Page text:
Even so, many vendors have arrived with new MPEG systems. However, even in those systems that work with computers, and not specialized equipment, they rely on traditional data transport methods - or very expensive elaborate systems that sit close to the final delivery point. In few of these cases the systems are incapable of handling thousands of users - even with latest equipment. And even in those case, ancillary services, such as increment pay-per-view, flat-rate systems or use-monitoring, are non-existant. The end result is that these system require extensive system expertise, or a system that locks producers and/or viewers into a single system.
Companies the have already lost their shirts with MPEG over IP include, Huerris-Pulizter, Xing, Sony, Microsoft and Phillips.
MPEG as a video system, in itself, has problems. The problems include:
· The need for special video encoding hardware.
· The need for special video decoding software.
· The need for special transport (delivery) systems.
· The lack of decent audio codecs designed for Internet.
· And lastly, it typically requires lots of bandwidth.
Specifically, MPEG is just a defined standard - with many possible implementations and many methods by which to tackle a common problem. That said, even if MPEG issues could be oviated, the larger problem is the transport system. In telephony or cable television technology, the problem is known as the "last mile" problem.
The telephone company solves this problem by creating COs (Central Offices), where all signals are transported to a central location and then broken out in wire strands to each and every business or home. In short, every single business or home has two (2) copper wires that connect it to the CO. In turn, each CO is connected to one or more COs. From a certain perspective, the system looks like stars layered on top of stars. The system is complex, in some nature, but is organized and has redundancy to re-route signals.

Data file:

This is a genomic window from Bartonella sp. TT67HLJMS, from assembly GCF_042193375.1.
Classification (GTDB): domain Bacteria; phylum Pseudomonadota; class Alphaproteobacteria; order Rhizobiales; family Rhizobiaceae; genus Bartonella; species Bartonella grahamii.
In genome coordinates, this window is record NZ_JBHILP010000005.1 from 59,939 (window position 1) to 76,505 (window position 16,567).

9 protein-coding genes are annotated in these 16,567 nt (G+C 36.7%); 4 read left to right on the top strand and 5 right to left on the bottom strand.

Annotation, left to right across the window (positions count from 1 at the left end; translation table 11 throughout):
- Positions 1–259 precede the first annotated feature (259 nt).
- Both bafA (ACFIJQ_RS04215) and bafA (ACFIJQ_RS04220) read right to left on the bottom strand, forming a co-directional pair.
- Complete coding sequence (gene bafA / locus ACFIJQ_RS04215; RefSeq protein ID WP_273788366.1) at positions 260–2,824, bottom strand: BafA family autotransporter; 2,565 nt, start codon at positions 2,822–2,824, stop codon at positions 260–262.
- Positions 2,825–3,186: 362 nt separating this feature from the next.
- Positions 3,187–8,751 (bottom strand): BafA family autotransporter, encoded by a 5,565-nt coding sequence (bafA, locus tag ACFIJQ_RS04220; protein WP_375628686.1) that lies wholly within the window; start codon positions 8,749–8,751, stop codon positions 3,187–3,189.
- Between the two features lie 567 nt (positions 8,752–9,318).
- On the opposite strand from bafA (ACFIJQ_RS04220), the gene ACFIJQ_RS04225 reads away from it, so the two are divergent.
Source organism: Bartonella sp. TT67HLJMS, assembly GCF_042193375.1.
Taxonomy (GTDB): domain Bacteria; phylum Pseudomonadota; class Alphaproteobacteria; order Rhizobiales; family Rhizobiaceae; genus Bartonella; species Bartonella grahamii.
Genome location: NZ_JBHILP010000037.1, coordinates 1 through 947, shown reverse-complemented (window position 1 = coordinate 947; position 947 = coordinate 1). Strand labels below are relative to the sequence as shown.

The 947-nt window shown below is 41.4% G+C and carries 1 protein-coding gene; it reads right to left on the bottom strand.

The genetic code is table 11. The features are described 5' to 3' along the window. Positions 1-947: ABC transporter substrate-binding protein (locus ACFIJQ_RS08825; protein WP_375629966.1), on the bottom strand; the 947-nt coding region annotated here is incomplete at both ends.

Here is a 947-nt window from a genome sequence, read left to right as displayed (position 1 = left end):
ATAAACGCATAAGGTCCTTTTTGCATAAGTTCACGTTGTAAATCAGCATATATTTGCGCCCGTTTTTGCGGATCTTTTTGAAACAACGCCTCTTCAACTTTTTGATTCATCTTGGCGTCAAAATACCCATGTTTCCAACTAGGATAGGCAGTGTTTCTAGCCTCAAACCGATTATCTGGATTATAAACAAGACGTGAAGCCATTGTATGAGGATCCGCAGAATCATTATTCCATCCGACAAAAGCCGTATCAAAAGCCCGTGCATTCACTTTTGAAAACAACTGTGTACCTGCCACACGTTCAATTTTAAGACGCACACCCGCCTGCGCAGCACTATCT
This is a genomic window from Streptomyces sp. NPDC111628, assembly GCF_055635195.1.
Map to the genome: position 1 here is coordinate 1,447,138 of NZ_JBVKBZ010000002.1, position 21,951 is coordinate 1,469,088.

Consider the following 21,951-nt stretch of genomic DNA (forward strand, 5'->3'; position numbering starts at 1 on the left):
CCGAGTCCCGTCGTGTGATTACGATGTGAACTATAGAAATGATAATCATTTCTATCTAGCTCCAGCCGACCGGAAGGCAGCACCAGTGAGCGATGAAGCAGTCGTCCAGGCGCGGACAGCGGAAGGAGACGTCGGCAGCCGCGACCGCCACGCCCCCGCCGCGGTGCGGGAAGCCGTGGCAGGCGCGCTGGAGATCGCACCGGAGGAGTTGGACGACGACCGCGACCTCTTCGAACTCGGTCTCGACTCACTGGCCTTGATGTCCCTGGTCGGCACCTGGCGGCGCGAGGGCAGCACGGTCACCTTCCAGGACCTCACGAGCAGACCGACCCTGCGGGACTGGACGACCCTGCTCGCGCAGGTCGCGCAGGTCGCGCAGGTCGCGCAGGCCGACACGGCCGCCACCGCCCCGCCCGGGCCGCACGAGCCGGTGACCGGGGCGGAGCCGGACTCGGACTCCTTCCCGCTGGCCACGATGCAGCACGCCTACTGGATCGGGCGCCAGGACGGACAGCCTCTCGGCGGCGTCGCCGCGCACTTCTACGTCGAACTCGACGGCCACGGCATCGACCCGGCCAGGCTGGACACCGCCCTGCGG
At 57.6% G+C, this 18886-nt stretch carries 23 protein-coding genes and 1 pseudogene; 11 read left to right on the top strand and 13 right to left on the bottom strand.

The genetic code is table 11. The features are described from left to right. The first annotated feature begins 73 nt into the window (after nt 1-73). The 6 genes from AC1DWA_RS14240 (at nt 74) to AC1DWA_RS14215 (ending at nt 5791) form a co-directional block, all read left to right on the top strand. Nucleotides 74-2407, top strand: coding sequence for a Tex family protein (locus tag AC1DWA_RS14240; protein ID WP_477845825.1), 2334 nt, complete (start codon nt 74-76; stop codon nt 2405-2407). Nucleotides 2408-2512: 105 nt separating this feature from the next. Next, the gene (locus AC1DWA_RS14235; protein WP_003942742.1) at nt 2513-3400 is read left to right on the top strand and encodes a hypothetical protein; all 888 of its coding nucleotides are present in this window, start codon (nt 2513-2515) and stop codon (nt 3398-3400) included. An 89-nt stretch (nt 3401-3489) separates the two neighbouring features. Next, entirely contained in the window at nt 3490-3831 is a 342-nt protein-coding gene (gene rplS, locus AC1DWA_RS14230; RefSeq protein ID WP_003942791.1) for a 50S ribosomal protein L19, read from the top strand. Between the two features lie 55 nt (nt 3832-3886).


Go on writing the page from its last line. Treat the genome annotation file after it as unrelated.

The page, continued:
The cable-tv company has a slightly easier problem. Rather than transporting an unknown number of random signals, which could be thousand - or hundreds of thousands, from one point to another, it transports a fixed number of signals to a fixed number of locations. On this system there are no unknowns; traffic moves (mostly) in one directions and it is not expected to move in the opposite direction.
Satelite systems work much the same way as cable-tv, with the exception that they do not use copper wires in the final mile, they use a radio link.
While all these problems have reasonable solutions, it is clear that the technology people are clueless as to how to solve this. This part of the problems stems from "Startup" and/or "Corporate" thinking.
To conclude, Streaming Internet Content is years away. Aside from technical issues that would require a few million in research and development, the current business structures - via public corporations - is inpractible for a system that requires easily replicatable and easily operatible systems.